Sherlock Holmes Exhibition Case Study
The Original Book Works at Sherlock Holmes Exhibition, Museum of London
This year the Museum of London, welcomes a moving new exhibition! Exploring into the mind of the world’s most famous fictional detective; Arthur Conan Doyle’s Sherlock Holmes - London’s first detective since 1951.
Who is Sherlock Holmes, and why does he still conjure up such enduring fascination? This major exhibition will explore how Sherlock Holmes has transcended literature onto stage and screen continuing to attract huge audiences to this day.
Touching beyond film and fiction, visitors to the museum will be transported to the real Victorian London – the backdrop for many of Conan Doyle’s stories. Through early film, photography, paintings and original artefacts, the exhibition will recreate the atmosphere of Sherlock’s London.
Visitors will be able to envisage the places that the detective visited and imagine they are standing on the pavement of the Strand watching the horse drawn traffic pass by.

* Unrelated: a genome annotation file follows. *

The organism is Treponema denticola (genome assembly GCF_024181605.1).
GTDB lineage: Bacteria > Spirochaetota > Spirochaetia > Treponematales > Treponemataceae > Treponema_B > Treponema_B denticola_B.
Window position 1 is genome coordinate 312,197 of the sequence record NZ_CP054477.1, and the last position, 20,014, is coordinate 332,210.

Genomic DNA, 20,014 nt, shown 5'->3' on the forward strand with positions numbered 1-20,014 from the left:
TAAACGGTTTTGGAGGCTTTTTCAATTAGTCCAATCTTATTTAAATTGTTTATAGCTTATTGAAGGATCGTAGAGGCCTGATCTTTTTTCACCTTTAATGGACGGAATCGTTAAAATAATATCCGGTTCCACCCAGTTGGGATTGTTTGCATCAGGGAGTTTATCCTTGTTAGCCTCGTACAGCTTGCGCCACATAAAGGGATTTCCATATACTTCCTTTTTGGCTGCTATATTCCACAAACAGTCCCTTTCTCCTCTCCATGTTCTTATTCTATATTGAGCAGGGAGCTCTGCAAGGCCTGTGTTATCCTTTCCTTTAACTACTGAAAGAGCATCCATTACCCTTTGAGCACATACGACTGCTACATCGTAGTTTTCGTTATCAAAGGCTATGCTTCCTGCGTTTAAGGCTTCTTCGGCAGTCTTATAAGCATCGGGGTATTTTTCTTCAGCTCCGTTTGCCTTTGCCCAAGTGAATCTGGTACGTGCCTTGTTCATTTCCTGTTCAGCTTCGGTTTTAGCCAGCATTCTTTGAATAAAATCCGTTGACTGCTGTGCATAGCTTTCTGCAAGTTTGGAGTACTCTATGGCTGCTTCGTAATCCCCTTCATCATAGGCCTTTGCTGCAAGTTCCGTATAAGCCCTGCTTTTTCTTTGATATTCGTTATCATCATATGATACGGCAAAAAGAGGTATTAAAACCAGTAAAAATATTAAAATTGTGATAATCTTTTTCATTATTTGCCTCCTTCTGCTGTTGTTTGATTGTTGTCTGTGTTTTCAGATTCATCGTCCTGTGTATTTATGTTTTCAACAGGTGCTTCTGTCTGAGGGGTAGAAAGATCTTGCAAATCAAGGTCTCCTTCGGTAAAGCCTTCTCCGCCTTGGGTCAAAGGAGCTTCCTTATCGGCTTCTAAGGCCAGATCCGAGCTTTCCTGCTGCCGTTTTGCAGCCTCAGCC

The Museum of London has discovered our personalised Faux Books for their Sherlock Holmes exhibition.
Having done such a major project for the Museum of London which has just opened a special exhibition on Sherlock Holmes ‘The Man Who Never Lived and Will Never Die’, the illusion is complete on entering the Sherlock Holmes exhibition - with Faux Books from The Original Book Works. Hidden doors and false books, supplied by The Original Book Works, have been used to interpret this amazing exhibition.
Come along to visit the amazing exhibition of Sherlock Holmes ‘The Man Who Never Lived and Will Never Die’ open all year round from 17th October 2014 - 12th April 2015.
Click here to book now and avoid the long queues on the day!
Prices are as follows:
- Adult £12.55 (£11.45 without donation)
- Child/Concession* £10.45 (£9.45 without donation)
- Flexible family tickets** £9.95 (child) / £10.05 (adult) per person (£8.95 child/adult without donation)
FREE, fast-track entry for Friends of the museum
Are you looking to disguise a cupboard front or doorway, hide away a TV screen, and invent your own book titles?